Book Talk

The Lifetime Learner's Guide To Reading And Learning By Gary Hoover.

Natasha Musa 4 min read
The Lifetime Learner's Guide To Reading And Learning By Gary Hoover.

This book aims to help people who read to gain knowledge do so effectively and efficiently.

The Lifetime Learner's Guide to Reading and Learning was written by Gary Hoover, an entrepreneur and avid reader. Hoover's primary source of knowledge is the physical books he reads. He claims that 80% of the knowledge he acquired from reading cannot be found online.

Hoover boasts of having a library of 57,000 books (I am slightly envious of this) and shares his method of "digesting" a book in under 30 minutes—without speed reading, scanning, or skimming the text.

The Lifetime Learner's Guide to Reading and Learning is broken down into three sections:

  1. How to digest, find, and buy books.
  2. 160 important book recommendations.
  3. Ideas on how to be curious and creative.

I picked up this book mainly to improve my reading and effectively gain the knowledge I needed from the books I read.

Thus, my notes will only focus on the first section: How to digest, find and buy books. Most avid readers would probably practice some of the methods outlined in the book, but for those who don't, here are the tips Hoover has outlined to help digest and remember a non-fiction book in 15-30 minutes.

Hoover does add a disclaimer that his methods for "digesting" a book may not always work for everyone, and it won't work for every book.

The First Step: Familiarizing and Understanding The Book's Content.
  • Read the cover flap (for hardcover books) or front flap, as it usually contains the book's summary.
  • Read the back flap (or back cover) for the author's background and how his experience or belief might impact the content.
  • Read testimonials.
  • Look at the publisher and publication date (this is specifically useful for specialised fields).
  • Go one step further and review feedback on the book online.
Step Two: Review The Table Of Content And Indexes.

The method that Hoover introduces in this section is quite interesting.

The table of contents is essential for getting the most out of the book you are reading. Review the chapter titles and jump straight into the chapter that provides the information you seek within the text.


Hoover says, "You can go wherever you want, whenever you want. The book is your book, you have begun a conversation with the author, and you should feel free to interrupt, skip around, and ask questions at any time. If you give yourself this freedom, you will be amply rewarded."

I thought this tip was interesting.

The idea of jumping pages when reading a non-fiction book and only reading specific or relevant pages is foreign to me. I feel that this would work better when you have some understanding of a particular topic and find the book's information repetitive from books you may have read in the past. If it is a new topic being explored, I will probably read every page and chapter.

Step Three: Diving Deeper.

Pay attention to the illustrations, photos, diagrams, charts, tables, or appendices to understand the author's point of view. Hoover recommends that we "spend time on each, think deeply, draw your own conclusions before looking at the author's interpretation."

Read several pages of the book: the introduction, forward, preface, first chapter, and conclusion. These sections should give you a gist of the book's concept and the relevant information. This process cuts out reading all the fluff.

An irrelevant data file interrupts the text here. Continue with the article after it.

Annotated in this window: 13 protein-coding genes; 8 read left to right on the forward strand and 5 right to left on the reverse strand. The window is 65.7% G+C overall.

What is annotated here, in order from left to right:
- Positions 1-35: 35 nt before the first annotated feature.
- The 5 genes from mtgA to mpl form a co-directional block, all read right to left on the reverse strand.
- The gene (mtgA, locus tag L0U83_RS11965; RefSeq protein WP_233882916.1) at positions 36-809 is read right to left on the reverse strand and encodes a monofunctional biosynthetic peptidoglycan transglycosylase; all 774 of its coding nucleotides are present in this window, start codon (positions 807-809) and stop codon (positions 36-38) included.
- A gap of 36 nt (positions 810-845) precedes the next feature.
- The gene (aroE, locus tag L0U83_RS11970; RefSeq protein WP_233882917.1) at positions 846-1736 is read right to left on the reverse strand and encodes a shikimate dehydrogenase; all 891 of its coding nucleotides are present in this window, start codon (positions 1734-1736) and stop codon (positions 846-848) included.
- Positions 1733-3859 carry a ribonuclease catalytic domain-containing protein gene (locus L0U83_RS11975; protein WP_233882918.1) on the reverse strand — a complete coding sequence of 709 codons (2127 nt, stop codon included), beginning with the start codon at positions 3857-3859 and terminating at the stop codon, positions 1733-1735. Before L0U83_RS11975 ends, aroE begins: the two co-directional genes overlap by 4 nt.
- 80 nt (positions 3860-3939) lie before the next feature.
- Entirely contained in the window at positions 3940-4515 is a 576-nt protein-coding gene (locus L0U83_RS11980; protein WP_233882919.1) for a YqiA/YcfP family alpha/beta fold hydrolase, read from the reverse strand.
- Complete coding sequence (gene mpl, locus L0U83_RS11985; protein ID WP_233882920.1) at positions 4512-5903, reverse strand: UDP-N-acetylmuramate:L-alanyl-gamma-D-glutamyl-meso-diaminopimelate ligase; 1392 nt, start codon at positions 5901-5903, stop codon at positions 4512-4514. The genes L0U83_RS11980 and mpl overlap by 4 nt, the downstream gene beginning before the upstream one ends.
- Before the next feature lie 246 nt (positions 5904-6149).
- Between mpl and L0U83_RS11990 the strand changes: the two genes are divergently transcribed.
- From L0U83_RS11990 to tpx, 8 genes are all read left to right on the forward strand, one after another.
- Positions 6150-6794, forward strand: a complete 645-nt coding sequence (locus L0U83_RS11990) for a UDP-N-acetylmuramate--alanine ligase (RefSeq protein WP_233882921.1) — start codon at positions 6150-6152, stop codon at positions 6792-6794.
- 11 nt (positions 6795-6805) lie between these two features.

You can also go through the Index and pick the topic you want to explore in the book.

This practice will allow you to understand the context without reading the whole book.

Step Four: Remembering What You Read.

Making personal connections is critical to effectively learning from what you read.

We remember details better when we are engaged and intrigued by the information and how it connects personally to our own experience. This is the key to retaining what you learn.

Always take notes.

Whatever method works for you—pen, highlighter, or writing notes on a tablet or phone—doesn't matter. The point is to take notes of whatever interests you.

Hoover also advises against setting limits or boundaries while reading to learn. Instead, if the book doesn't serve its purpose, is repetitive, or is full of gibberish, move on to another book.

The book continues to the next section, where Hoover recommends 160 books ranging from history to business and ideas on curiosity and creativity to help broaden your mind. I especially like one chapter in the book that shares ideas on how to think differently or unconventionally.

Favourite Quotes:

  • "I've come to believe that no attribute is more important to success than curiosity, though it is equalled by perseverance, self-efficacy, and passionate purposefulness."
  • "Intelligence is not about knowing everything, but about knowing where to find everything."
  • "I believe that curiosity, followed up with active, ambitious learning, is critical to success in every endeavour. "
  • "The farther back you can look, the farther forward you are likely to see." – Winston Churchill.
  • "You can't connect the dots looking forward; you can only connect them looking backwards." – Steve Jobs.
  • "You cannot know where you are going unless you know where you are coming from."
  • "If you compound what you learn on the Internet with the deeper, more substantive information available only in books, you will have a great chance of seriously expanding your mind and your understanding of the how's and why's of the world around you."
  • "Don't be stingy when you feed your mind."
  • "Wisdom begins in wonder." – Socrates
  • "Creativity is connecting things." – Steve Jobs

Other Books Recommended By Hoover:

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